Let’s take
the case of optimizing a public transport network. The decision variables are,
for instance, the frequencies of the lines (or the daily schedule of the buses,
trains or tramways). If you find a model which is a good approximation of the
system and can be efficiently tackled by an optimization procedure, you have
your solution. However, you may require simulating the system for obtaining a
good evaluation. For instance, simulation could help to determine the demand of
each modes of transport (from a model of users’ behavior). In this case, the
optimization procedure has to exploit a simplified model of the system to be
efficient.

A potential
way to combine simulation and optimization is given in the above figure. Note
that this is not the only way to combine simulation and optimization. In this
approach, the simulation works on a “complete” model of the system (the
simulation model), and the optimization uses a simplified or partial model of
the system (the optimization model).

In this
configuration, the optimization procedure uses a set of parameters that
approximates the system for a given solution (instance of decision variables
that has been used by the simulation). These parameters may be a good
approximation to evaluate the solutions that are close to the simulated
solution, but new simulations are necessary to evaluate solutions that are
significantly different to the simulated one. For instance, in our hypothetical
case study, the simulation may determine the modal-choice for given frequencies
of the lines. These fixed parameters of the modal-choice may remain a good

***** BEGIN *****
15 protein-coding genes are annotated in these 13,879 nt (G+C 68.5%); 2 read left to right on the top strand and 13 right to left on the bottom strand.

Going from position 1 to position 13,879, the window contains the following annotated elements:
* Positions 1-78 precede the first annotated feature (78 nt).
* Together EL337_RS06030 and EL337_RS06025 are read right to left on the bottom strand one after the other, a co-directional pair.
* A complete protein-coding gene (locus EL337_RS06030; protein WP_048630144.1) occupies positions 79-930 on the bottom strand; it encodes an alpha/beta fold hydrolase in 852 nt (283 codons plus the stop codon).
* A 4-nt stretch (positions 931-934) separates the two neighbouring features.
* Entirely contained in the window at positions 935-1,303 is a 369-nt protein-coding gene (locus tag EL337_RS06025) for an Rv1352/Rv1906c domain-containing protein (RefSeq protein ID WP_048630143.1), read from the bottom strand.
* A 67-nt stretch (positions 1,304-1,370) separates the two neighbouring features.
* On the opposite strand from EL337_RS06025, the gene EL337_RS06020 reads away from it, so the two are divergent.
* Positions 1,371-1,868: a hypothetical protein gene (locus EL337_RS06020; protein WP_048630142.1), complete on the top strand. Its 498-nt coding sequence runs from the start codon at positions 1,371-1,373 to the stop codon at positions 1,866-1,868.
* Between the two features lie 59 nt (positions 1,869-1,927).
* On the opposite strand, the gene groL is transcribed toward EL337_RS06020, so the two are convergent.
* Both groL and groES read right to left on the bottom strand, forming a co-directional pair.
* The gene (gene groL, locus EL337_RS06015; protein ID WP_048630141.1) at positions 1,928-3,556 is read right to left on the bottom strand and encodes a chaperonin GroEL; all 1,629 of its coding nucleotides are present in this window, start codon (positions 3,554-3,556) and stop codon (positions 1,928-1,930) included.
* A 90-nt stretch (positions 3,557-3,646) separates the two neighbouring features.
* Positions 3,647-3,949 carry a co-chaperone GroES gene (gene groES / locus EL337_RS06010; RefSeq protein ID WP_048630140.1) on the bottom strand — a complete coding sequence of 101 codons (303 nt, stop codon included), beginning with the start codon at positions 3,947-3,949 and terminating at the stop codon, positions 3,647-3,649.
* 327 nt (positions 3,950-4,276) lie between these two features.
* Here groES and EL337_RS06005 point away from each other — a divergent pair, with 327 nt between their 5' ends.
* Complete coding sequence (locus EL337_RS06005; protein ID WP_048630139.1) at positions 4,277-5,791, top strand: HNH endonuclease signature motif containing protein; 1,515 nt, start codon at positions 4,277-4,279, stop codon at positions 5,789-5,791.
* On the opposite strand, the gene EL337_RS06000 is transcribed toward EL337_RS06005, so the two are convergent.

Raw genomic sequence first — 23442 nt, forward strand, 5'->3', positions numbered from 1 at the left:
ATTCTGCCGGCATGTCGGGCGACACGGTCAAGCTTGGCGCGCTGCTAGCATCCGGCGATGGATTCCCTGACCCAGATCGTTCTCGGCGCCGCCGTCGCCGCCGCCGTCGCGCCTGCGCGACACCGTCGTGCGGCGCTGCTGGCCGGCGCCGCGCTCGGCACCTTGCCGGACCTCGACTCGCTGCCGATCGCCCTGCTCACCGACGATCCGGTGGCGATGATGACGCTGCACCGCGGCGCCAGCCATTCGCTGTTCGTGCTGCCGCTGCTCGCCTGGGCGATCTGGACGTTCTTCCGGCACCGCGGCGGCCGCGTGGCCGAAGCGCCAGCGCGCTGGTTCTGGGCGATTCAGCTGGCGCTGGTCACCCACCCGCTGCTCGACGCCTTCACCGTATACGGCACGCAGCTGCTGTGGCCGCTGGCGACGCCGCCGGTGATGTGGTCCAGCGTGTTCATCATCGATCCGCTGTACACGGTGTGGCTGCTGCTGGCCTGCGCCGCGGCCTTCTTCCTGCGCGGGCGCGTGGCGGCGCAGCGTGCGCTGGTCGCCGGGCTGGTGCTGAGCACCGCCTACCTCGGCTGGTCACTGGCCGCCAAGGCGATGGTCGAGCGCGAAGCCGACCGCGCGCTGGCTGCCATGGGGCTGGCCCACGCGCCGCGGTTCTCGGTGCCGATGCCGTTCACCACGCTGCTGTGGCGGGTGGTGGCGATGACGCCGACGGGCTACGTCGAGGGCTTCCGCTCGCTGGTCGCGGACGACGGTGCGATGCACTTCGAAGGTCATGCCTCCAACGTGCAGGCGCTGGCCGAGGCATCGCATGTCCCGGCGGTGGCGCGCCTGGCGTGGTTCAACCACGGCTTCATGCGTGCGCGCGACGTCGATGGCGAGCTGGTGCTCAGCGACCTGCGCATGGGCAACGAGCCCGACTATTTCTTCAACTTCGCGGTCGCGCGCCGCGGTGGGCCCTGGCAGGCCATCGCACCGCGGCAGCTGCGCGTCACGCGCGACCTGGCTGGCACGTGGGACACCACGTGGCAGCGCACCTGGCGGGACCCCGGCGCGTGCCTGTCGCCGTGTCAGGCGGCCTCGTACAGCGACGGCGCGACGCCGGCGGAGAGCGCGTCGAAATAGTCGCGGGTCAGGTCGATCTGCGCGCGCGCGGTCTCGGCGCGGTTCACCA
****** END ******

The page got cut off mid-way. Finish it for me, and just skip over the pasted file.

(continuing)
approximation for small modifications of the frequencies. However, a new
simulation is necessary to evaluate a solution with completely different
frequencies of the lines, because these differences impact the modal-choice. In this
combination of simulation and optimization, the simulation and optimization steps
have to be repeated until a satisfactory solution based on a good approximation
of the system is found.

A final
word on agent approach for developing such a system. What are the interests of
an agent approach in this context? Of course, parallel computation will be
facilitated by agent approach, and if simulation or optimization procedures
have been conceived as multiagent systems, an agent approach at a higher level
may be valuable for a consistency in development tools. But another aspect, the
“autonomy” of agents, deserves to be pointed out. I do not refer
to the autonomy that may characterize intelligent agents, but rather the
modularity (independence) of the system’s components. Agent oriented approach can
support this modularity which is essential for developing such a complex
combination between simulation and optimization. Conceiving
such a system using a multiagent approach may support: the design and
implementation of the interfaces between the agents (here the simulation and
the optimization components) with a clear definition of roles, capacities, and
interactions of agents; the management of asynchronous communications between
the agents; and the integration of additional agents such as interface agent
and data sources. As I said at the beginning, there are many perspectives.